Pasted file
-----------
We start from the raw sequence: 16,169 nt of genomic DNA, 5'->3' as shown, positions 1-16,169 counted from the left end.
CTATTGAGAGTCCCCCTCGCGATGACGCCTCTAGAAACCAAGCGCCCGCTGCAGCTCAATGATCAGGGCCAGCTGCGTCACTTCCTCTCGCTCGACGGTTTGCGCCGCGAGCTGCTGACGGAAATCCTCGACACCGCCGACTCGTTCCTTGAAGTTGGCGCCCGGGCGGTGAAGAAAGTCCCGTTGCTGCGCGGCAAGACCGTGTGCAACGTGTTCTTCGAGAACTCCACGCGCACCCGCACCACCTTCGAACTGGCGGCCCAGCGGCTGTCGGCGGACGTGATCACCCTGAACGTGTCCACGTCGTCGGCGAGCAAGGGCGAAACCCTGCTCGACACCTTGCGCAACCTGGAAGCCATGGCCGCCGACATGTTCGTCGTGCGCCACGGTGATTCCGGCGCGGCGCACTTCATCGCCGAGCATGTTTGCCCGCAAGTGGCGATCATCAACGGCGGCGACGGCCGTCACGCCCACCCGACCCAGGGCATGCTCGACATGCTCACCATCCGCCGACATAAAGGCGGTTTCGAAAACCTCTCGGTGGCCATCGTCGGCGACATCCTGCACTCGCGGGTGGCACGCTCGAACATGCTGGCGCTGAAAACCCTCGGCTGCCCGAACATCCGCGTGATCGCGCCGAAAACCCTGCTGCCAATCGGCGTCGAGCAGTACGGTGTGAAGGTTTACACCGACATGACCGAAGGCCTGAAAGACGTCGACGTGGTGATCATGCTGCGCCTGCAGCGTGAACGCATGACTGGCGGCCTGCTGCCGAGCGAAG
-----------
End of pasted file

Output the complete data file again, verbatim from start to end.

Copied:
We start from the raw sequence: 16,169 nt of genomic DNA, 5'->3' as shown, positions 1-16,169 counted from the left end.
CTATTGAGAGTCCCCCTCGCGATGACGCCTCTAGAAACCAAGCGCCCGCTGCAGCTCAATGATCAGGGCCAGCTGCGTCACTTCCTCTCGCTCGACGGTTTGCGCCGCGAGCTGCTGACGGAAATCCTCGACACCGCCGACTCGTTCCTTGAAGTTGGCGCCCGGGCGGTGAAGAAAGTCCCGTTGCTGCGCGGCAAGACCGTGTGCAACGTGTTCTTCGAGAACTCCACGCGCACCCGCACCACCTTCGAACTGGCGGCCCAGCGGCTGTCGGCGGACGTGATCACCCTGAACGTGTCCACGTCGTCGGCGAGCAAGGGCGAAACCCTGCTCGACACCTTGCGCAACCTGGAAGCCATGGCCGCCGACATGTTCGTCGTGCGCCACGGTGATTCCGGCGCGGCGCACTTCATCGCCGAGCATGTTTGCCCGCAAGTGGCGATCATCAACGGCGGCGACGGCCGTCACGCCCACCCGACCCAGGGCATGCTCGACATGCTCACCATCCGCCGACATAAAGGCGGTTTCGAAAACCTCTCGGTGGCCATCGTCGGCGACATCCTGCACTCGCGGGTGGCACGCTCGAACATGCTGGCGCTGAAAACCCTCGGCTGCCCGAACATCCGCGTGATCGCGCCGAAAACCCTGCTGCCAATCGGCGTCGAGCAGTACGGTGTGAAGGTTTACACCGACATGACCGAAGGCCTGAAAGACGTCGACGTGGTGATCATGCTGCGCCTGCAGCGTGAACGCATGACTGGCGGCCTGCTGCCGAGCGAAG